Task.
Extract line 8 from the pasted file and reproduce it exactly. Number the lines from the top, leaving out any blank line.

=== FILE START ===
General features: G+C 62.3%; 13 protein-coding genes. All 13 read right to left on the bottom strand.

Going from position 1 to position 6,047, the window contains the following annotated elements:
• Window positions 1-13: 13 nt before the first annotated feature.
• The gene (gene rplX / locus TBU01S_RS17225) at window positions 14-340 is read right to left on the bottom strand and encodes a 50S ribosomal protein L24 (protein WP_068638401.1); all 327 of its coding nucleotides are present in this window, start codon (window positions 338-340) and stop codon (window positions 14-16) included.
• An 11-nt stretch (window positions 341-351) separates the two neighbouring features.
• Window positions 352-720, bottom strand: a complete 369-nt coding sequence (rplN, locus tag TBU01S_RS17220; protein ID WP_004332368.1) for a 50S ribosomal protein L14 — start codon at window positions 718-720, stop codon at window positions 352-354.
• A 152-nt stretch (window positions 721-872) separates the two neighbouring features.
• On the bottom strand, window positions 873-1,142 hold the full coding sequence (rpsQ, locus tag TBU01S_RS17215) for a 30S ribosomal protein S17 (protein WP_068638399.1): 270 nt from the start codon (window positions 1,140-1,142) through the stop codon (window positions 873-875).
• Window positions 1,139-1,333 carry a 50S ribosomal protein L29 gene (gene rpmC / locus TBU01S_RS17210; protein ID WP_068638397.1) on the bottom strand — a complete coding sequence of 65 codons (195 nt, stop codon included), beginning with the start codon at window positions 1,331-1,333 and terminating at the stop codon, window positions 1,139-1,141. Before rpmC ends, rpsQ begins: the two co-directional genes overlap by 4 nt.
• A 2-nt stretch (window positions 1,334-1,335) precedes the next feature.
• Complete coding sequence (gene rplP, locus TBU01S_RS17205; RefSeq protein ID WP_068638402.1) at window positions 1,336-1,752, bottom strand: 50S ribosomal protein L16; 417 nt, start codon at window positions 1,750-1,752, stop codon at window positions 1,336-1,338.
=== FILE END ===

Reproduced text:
• On the bottom strand, window positions 873-1,142 hold the full coding sequence (rpsQ, locus tag TBU01S_RS17215) for a 30S ribosomal protein S17 (protein WP_068638399.1): 270 nt from the start codon (window positions 1,140-1,142) through the stop codon (window positions 873-875).